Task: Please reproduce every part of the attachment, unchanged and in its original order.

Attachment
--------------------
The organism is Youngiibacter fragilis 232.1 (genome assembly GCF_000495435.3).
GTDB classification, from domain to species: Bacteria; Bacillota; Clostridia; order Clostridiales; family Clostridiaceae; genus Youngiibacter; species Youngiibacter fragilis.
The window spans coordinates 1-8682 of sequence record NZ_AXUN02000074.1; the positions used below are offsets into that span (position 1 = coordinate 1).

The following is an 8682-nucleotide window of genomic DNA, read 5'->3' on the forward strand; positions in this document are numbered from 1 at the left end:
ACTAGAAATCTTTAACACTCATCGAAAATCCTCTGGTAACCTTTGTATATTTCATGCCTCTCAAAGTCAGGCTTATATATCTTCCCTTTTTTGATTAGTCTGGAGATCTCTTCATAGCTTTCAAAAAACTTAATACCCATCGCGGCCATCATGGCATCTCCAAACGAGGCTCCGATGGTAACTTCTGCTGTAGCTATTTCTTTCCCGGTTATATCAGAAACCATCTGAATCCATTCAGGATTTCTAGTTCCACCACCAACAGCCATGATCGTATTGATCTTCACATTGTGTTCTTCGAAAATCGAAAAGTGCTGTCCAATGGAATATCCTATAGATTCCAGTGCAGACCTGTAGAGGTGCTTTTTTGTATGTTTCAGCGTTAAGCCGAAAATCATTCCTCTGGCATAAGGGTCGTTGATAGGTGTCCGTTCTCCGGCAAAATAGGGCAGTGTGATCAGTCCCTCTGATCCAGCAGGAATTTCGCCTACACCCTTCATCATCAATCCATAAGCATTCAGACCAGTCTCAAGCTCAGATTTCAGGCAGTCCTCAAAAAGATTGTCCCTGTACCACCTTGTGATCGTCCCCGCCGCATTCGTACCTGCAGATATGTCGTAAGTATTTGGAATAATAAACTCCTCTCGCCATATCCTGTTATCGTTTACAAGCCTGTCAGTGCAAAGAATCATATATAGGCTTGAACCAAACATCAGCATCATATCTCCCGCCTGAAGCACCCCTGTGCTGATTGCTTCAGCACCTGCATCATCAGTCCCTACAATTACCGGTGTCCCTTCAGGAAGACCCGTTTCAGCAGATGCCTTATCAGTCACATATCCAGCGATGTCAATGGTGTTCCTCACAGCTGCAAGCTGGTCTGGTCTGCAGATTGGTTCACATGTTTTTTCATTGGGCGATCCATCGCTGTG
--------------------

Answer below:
The organism is Youngiibacter fragilis 232.1 (genome assembly GCF_000495435.3).
GTDB classification, from domain to species: Bacteria; Bacillota; Clostridia; order Clostridiales; family Clostridiaceae; genus Youngiibacter; species Youngiibacter fragilis.
The window spans coordinates 1-8682 of sequence record NZ_AXUN02000074.1; the positions used below are offsets into that span (position 1 = coordinate 1).

The following is an 8682-nucleotide window of genomic DNA, read 5'->3' on the forward strand; positions in this document are numbered from 1 at the left end:
ACTAGAAATCTTTAACACTCATCGAAAATCCTCTGGTAACCTTTGTATATTTCATGCCTCTCAAAGTCAGGCTTATATATCTTCCCTTTTTTGATTAGTCTGGAGATCTCTTCATAGCTTTCAAAAAACTTAATACCCATCGCGGCCATCATGGCATCTCCAAACGAGGCTCCGATGGTAACTTCTGCTGTAGCTATTTCTTTCCCGGTTATATCAGAAACCATCTGAATCCATTCAGGATTTCTAGTTCCACCACCAACAGCCATGATCGTATTGATCTTCACATTGTGTTCTTCGAAAATCGAAAAGTGCTGTCCAATGGAATATCCTATAGATTCCAGTGCAGACCTGTAGAGGTGCTTTTTTGTATGTTTCAGCGTTAAGCCGAAAATCATTCCTCTGGCATAAGGGTCGTTGATAGGTGTCCGTTCTCCGGCAAAATAGGGCAGTGTGATCAGTCCCTCTGATCCAGCAGGAATTTCGCCTACACCCTTCATCATCAATCCATAAGCATTCAGACCAGTCTCAAGCTCAGATTTCAGGCAGTCCTCAAAAAGATTGTCCCTGTACCACCTTGTGATCGTCCCCGCCGCATTCGTACCTGCAGATATGTCGTAAGTATTTGGAATAATAAACTCCTCTCGCCATATCCTGTTATCGTTTACAAGCCTGTCAGTGCAAAGAATCATATATAGGCTTGAACCAAACATCAGCATCATATCTCCCGCCTGAAGCACCCCTGTGCTGATTGCTTCAGCACCTGCATCATCAGTCCCTACAATTACCGGTGTCCCTTCAGGAAGACCCGTTTCAGCAGATGCCTTATCAGTCACATATCCAGCGATGTCAATGGTGTTCCTCACAGCTGCAAGCTGGTCTGGTCTGCAGATTGGTTCACATGTTTTTTCATTGGGCGATCCATCGCTGTG